Licences for manufacturing drugs under 17 critical categories will be given only by the Centre and not by states, a new bill has proposed.
The bill also proposes to set up a Central Drugs Authority to act as an appellate body for central and state drug controllers.
The Drugs and Cosmetics Bill, 2013, a comprehensive legislation for the drugs and cosmetics sector, was cleared by the Union Cabinet on Thursday, sources said.
The Health Ministry proposes to introduce the bill in Parliament during the Monsoon session.
The proposed bill seeks to replace the Drugs and Cosmetics Act, 1940, which was amended in 2008, and will have a separate chapter on clinical trials and another on medical devices, which lays down specific penal provisions in case of any violation.
The purpose behind the bill is to bring a comprehensive legislation to cover various aspects of drugs and cosmetics, including regulation of clinical trials and medical equipment sector, Health Ministry officials said, adding that it aims to help strengthen the domestic drug manufacturing industry.
The new legislation proposes a separate set of rules for grant of compensation in case of death or injury during clinical trials and contains penal provisions, including fine or imprisonment, for violation of the law.
It also seeks to bring medical devices under the purview of the Act and proposes a separate set of rules for it, as such equipment was considered as 'drugs' under the existing act and had no provisions to regulate it.
Under the new bill, only the Central Drugs Standard Control Organisation will have powers to grant manufacturing licences to 17 critical categories of drugs that includes life-saving drugs, vaccines and DNA products which require specialised manufacturing.
Once the bill becomes a law, state drug controllers will not have powers to grant licences for drugs in these categories. Manufacturing licences for such drugs have been till now granted by state drug controllers after obtaining no-objection from the central drug controller.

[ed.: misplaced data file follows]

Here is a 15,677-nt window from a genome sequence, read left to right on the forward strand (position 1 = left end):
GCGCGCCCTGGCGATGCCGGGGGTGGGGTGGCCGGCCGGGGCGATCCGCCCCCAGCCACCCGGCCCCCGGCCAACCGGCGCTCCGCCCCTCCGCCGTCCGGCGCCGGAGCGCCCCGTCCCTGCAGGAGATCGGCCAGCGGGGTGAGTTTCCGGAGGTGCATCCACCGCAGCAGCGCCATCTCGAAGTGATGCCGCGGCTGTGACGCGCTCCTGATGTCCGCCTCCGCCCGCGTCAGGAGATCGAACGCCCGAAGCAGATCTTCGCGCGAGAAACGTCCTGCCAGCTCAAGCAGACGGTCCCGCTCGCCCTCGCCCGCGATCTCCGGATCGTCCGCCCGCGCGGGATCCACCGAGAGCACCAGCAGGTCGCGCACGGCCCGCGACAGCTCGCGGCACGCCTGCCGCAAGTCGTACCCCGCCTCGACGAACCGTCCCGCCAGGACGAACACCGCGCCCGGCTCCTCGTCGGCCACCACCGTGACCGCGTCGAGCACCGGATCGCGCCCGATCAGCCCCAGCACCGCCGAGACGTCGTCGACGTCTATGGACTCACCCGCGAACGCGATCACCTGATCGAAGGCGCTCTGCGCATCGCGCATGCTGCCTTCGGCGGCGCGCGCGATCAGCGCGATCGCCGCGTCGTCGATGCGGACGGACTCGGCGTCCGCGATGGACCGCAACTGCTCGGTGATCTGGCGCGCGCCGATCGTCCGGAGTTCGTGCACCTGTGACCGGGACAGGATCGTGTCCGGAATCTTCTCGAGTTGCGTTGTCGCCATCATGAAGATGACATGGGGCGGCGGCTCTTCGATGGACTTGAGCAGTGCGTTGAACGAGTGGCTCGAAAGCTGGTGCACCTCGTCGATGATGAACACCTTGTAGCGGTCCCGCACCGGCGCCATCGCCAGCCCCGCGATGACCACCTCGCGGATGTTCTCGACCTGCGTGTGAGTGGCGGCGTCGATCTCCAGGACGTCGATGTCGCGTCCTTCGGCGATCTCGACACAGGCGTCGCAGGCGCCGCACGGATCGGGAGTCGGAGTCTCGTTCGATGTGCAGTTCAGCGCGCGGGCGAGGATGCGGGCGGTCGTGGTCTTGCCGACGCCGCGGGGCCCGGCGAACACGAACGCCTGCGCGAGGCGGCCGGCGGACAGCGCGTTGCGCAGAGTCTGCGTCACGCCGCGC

This resulted in grant of manufacturing licences to drug makers by state drug controllers in the garb of 'new drugs' without even conducting clinical trials on Indian population to check the efficacy and safety of the drugs.
The Parliamentary Standing Committee on Health took serious objection to this violation of the law and sought remedial measures. The new bill includes major recommendations of the Parliamentary panel.
The proposed Central Drug Authority would judge the actions taken by the state and central controllers and would be a multi-member authority headed by the Health Secretary.
It would have secretaries of seven related ministries as members, besides nominees from states and experts in the field.
The CDA will have the power to review, suspend or cancel licences granted by the central and state drug licencing authorities.
The proposed bill comes in the wake of recent Supreme Court directions to regulate drugs licencing and that the Health Secretary should be responsible for all drug licencing.
The new bill also seeks to establish a Medical Devices Technical Advisory Board as such equipment will henceforth be regulated under the proposed law.
It also proposes to expand the Drugs Technical Advisory Board and creation of a new cadre of officers for regulation of medical devices on the lines of that for drugs and for defining 'adulterated cosmetics'.
The new bill does not contain amendments in respect of AYUSH (Ayurveda, Yoga and Naturopathy, Unani, Siddha and Homoeopathy systems) drugs.
The Department of AYUSH will bring a separate proposal for carrying out the provisions relating to AYUSH drugs from the Drugs and Cosmetics Act and enacting a separate law exclusively for regulating these drugs.